The News Media Engagement Principle: Why Social Media Has Not Actually Overrun The Limited Purpose Public Figure Category, Zachary R. Cormier

University of Miami Law Review

Has the rise of social media ruined the limited purpose public figure category of the First Amendment’s actual malice privilege? Justice Gorsuch believes so—and he has recently invited courts to get rid of it. He argues that the category now includes vast numbers of otherwise private citizens that have “become ‘public figures’ on social media overnight.” With so many people qualifying as limited purpose public figures (and having to overcome the actual malice standard to prevail on a defamation claim), he claims that the category has evolved to provide an unjustified shield for the masses of misinformation-peddlers on social media. …


Inconsistencies In State Court Decisions Regarding Public School Financing Are Violating The Constitutional Rights Of Citizens: Why The Nevada Court In Shea V. State Should Have Intervened, Corinne Milnamow Oct 2023

Inconsistencies In State Court Decisions Regarding Public School Financing Are Violating The Constitutional Rights Of Citizens: Why The Nevada Court In Shea V. State Should Have Intervened, Corinne Milnamow

University of Miami Law Review

In 1973, the Supreme Court decided the landmark case, San Antonio Independent School District v. Rodriguez, which held there was no fundamental right to education under the United States Constitution. In the years that have followed Rodriguez, state courts across the country have been left to decide issues related to public school financing. Many plaintiffs in these cases will argue that education is a fundamental right under their state’s constitution and that their respective state’s public school financing structure—one that heavily relies on local property taxes—is unconstitutional because of the discrepancies in the quality of education one will receive in …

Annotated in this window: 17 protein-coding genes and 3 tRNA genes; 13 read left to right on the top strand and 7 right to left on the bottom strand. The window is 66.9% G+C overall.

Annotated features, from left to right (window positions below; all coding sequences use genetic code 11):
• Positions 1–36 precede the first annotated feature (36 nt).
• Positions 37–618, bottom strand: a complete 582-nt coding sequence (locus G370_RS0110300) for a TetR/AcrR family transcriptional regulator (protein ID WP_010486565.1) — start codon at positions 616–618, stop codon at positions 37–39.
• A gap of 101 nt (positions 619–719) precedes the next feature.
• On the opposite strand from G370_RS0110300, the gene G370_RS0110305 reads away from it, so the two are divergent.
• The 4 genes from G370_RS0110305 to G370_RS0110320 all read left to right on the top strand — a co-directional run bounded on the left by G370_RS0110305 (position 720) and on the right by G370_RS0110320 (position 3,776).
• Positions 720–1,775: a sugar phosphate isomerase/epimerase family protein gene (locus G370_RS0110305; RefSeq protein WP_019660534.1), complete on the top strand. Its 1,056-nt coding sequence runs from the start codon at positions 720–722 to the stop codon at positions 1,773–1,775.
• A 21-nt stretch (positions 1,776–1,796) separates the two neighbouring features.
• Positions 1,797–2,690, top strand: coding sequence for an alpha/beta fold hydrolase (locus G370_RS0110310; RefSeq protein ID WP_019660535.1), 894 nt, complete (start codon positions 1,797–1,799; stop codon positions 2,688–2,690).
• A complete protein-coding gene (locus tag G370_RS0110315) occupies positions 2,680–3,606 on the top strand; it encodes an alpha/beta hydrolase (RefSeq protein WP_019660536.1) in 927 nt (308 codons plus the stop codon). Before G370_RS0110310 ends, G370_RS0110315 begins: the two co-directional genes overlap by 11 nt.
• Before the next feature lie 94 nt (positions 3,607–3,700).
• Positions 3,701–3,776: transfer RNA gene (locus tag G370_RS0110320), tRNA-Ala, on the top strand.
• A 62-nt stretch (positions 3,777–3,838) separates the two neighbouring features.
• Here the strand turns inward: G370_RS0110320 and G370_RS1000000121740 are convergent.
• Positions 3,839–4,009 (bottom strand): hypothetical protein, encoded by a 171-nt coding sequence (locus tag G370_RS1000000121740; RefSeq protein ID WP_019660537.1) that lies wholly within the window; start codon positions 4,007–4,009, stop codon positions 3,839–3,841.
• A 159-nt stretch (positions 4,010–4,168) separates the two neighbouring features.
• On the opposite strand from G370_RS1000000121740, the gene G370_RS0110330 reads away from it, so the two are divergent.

You Can’T Teach Old Katz New Tricks: It’S Time To Revitalize The Fourth Amendment, Jeremy Connell Oct 2023

You Can’T Teach Old Katz New Tricks: It’S Time To Revitalize The Fourth Amendment, Jeremy Connell

University of Miami Law Review

For over half a century, the Court’s decision in Katz v. United States has been the lodestar for applying the Fourth Amendment. The Katz test has produced a litany of confusing and irreconcilable decisions in which the Court has carved exceptions into the doctrine and then carved exceptions into the exceptions. These decisions often leave lower courts with minimal guidance on how to apply the framework to new sets of facts and leave legal scholars and commenters befuddled and frustrated with the Court’s explanations for the rulings. The Court’s decision in Carpenter v. United States represents the apex of Katz’s …


For Freedom Or Full Of It? State Attempts To Silence Social Media, Grace Slicklen Oct 2023

For Freedom Or Full Of It? State Attempts To Silence Social Media, Grace Slicklen

University of Miami Law Review

Freedom of speech is, unsurprisingly, foundational to the “land of the free.” However, the “land of the free” has undergone some changes since the First Amendment’s ratification. Unprecedented technological evolution has ushered in a digital forum in which the volume, speed, and reach of words transcend the Framers’ visions of the First Amendment’s aims. Social media platforms have become central spaces for public discourse, where opportunities to create—and repress—speech are endless. From enabling individuals to freely express their views, to allowing state actors to limit open exchanges, it is about time that the Supreme Court tackles this complex issue of …


Maurer Environmental Law Expert Is Lead Author On Science Insights Policy Forum Article, James Owsley Boyd Oct 2023

Maurer Environmental Law Expert Is Lead Author On Science Insights Policy Forum Article, James Owsley Boyd